What I Recommend
Historically, analysts’ estimates tend to fall by, on average, two per cent going into earnings season. This time around by contrast, earnings estimates for the second quarter have risen modestly.
Heading into this earning season the cyclical names are expected to deliver the best results. Even after factoring out the tax benefits, the technology, financials, energy, materials and internet retail sectors of the market are expected to deliver double-digit earnings per share growth. Telecom, staples, and discretionary (ex-internet retail) sectors of the market are all forecast to deliver negative earnings per share growth this quarter.
The greatest value may well lie in financial services stocks this time around. While there are some very good reasons for shunning the sector, namely that the banks are highly-levered, heavily-regulated, cyclical-commodity companies with a history of suffering some unpleasant blowups every decade or so. But this time around things may be looking up for the sector, given the recent sell-off in the space. Banks historically trade at a price to earnings ratio of 73 per cent to 78 per cent of the stock market’s price earnings ratio, and today they are sitting at 64 per cent of the market.
The balance sheets of banks are the least risky than at any time in the past 30 years, while the returns are up. This suggests that the banks should revert to their historical discount to the market offering investors a healthy return from here.
Three stocks to buy
One stock I really like is PNC Financial Services Group (NYSE—PNC). PNC has $379 billion in assets and is one of the largest diversified financial services companies in the United States, headquartered in Pittsburgh, Pennsylvania. PNC has businesses engaged in retail banking and asset management, providing many of its products and services nationally, as well as other products and services in PNC’s primary geographic markets and internationally. The company is very well positioned for rising interest rates and is expanding its middle markets and corporate finance businesses into Dallas, Kansas City and Minneapolis. The bank has a continued focus on reducing operating expenses and non-interest income accounts for approximately 42 per cent of PNC’s total revenues, in line with top performing peers at 40-50 per cent or higher. I have a Buy rating and a twelve-month price target of $175 per share for PNC Financial Services Group.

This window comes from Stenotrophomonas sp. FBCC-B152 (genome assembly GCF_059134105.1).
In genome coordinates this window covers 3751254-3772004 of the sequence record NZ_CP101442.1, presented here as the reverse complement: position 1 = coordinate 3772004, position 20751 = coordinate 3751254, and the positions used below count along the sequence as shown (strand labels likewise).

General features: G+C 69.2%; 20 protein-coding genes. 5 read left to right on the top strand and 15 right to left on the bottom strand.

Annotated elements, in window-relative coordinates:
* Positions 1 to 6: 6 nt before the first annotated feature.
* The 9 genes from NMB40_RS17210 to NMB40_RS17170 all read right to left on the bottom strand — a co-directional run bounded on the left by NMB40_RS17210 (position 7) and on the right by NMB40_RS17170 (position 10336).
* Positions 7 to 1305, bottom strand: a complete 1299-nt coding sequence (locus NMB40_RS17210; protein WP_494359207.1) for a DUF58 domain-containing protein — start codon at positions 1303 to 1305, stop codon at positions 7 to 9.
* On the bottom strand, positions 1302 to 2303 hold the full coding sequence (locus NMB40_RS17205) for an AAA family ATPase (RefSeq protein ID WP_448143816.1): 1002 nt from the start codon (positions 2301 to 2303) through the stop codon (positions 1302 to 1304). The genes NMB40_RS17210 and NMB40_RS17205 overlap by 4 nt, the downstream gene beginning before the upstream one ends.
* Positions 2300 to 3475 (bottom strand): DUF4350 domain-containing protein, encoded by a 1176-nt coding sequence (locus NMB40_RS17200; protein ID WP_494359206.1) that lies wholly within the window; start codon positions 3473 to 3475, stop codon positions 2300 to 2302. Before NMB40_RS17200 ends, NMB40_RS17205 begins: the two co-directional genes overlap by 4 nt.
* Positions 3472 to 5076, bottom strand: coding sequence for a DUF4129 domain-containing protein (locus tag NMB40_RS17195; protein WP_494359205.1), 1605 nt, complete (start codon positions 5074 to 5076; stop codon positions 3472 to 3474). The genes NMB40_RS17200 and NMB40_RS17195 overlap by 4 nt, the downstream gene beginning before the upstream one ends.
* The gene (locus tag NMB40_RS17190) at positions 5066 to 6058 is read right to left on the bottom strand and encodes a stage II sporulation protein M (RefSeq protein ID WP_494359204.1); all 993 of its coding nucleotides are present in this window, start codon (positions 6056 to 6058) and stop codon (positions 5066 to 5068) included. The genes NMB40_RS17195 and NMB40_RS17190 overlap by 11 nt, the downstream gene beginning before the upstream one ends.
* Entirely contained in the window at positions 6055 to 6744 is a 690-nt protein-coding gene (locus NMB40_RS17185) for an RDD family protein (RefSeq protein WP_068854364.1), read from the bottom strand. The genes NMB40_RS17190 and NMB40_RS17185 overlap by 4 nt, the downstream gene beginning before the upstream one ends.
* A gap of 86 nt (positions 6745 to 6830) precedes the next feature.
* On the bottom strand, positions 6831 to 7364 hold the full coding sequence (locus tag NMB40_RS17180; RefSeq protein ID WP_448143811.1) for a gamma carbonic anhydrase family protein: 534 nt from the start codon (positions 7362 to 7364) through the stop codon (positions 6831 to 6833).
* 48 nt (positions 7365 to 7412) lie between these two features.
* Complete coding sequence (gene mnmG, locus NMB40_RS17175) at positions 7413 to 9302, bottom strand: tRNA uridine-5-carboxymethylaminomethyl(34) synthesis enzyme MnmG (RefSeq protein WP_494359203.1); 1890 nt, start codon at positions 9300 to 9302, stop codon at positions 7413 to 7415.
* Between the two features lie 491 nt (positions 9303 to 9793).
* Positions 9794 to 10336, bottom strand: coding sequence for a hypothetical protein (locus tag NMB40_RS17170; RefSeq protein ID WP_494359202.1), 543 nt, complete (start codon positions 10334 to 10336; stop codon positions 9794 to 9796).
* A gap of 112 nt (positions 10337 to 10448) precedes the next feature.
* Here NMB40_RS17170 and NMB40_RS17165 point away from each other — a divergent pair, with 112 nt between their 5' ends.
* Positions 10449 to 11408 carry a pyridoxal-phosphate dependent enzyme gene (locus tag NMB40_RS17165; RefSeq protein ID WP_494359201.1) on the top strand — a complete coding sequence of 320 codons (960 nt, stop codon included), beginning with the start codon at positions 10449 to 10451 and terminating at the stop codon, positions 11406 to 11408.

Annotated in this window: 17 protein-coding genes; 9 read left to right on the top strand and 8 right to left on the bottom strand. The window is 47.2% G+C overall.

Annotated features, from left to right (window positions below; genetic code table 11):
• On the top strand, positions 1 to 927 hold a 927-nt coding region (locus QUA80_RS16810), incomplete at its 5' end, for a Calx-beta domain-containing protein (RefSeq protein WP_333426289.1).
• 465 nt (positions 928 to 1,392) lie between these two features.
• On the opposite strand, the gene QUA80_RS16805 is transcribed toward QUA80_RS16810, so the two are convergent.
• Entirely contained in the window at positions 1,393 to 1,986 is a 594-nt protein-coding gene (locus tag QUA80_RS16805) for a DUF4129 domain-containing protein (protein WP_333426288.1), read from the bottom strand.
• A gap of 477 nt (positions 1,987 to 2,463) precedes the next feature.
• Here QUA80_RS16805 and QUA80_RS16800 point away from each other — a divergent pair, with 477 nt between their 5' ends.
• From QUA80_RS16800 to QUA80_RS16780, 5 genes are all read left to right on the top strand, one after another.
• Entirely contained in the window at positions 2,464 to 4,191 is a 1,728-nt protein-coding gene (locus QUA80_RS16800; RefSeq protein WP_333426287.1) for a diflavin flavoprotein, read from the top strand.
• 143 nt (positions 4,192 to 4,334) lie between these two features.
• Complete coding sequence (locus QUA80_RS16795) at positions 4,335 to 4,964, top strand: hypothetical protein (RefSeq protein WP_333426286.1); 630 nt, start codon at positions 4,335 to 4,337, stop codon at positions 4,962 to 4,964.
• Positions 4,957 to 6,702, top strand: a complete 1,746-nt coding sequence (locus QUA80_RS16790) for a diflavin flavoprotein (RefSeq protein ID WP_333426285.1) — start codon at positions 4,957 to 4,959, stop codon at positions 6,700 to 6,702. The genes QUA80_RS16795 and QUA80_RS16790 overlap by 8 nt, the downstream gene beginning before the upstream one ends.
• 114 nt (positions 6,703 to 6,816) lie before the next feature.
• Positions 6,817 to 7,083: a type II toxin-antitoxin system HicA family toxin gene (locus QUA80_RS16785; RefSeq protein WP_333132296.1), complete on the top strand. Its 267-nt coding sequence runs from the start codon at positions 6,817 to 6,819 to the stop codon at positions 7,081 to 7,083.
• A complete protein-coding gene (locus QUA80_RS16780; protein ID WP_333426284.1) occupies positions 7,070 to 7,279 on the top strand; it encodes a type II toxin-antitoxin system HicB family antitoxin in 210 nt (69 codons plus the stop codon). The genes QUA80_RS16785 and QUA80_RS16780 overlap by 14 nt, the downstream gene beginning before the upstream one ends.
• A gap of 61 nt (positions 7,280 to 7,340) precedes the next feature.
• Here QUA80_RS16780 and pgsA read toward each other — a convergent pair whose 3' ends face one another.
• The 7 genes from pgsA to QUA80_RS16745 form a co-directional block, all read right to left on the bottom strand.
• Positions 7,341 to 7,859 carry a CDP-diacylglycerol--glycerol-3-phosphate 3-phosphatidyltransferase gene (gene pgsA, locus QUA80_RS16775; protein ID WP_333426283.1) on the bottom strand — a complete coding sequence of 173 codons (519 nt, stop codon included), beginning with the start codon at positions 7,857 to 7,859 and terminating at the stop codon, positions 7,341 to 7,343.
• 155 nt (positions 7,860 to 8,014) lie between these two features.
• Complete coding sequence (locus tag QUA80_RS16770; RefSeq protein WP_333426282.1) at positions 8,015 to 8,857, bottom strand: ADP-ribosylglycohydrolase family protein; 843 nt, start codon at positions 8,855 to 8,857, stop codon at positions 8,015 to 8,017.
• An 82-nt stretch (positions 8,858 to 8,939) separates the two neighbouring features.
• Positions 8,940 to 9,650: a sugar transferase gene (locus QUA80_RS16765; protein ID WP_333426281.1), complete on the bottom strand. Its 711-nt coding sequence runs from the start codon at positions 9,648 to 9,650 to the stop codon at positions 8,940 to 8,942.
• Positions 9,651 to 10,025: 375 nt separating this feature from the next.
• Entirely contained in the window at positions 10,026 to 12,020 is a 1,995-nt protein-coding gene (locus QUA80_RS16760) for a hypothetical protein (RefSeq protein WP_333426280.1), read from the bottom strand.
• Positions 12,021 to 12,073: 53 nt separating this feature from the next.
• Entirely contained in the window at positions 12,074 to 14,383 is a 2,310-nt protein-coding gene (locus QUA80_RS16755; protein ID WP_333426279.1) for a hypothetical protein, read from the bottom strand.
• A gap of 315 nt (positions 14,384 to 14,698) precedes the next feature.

Another name that I really like is manufacturing stock Micron Technology Inc. (NASDAQ—MU). The company is based in Boise, Idaho and is a manufacturer of semiconductor devices, primarily DRAM and NAND memory. The company has four business units. The Compute and Networking Business Unit includes memory products sold into computer, networking graphics, and cloud server markets. The Storage Business Unit includes memory and storage products sold into enterprise, client, cloud, and removable storage markets. The Mobile Business Unit manufactures memory products sold into smart-phone, tablet and other mobile-device markets. Lastly, the Embedded Business Unit produces memory products that are sold into the automotive, industrial, connected home and consumer electronics markets. The stock trades at just 11.72 times 2018 estimated earnings making it very attractive from a valuation standpoint.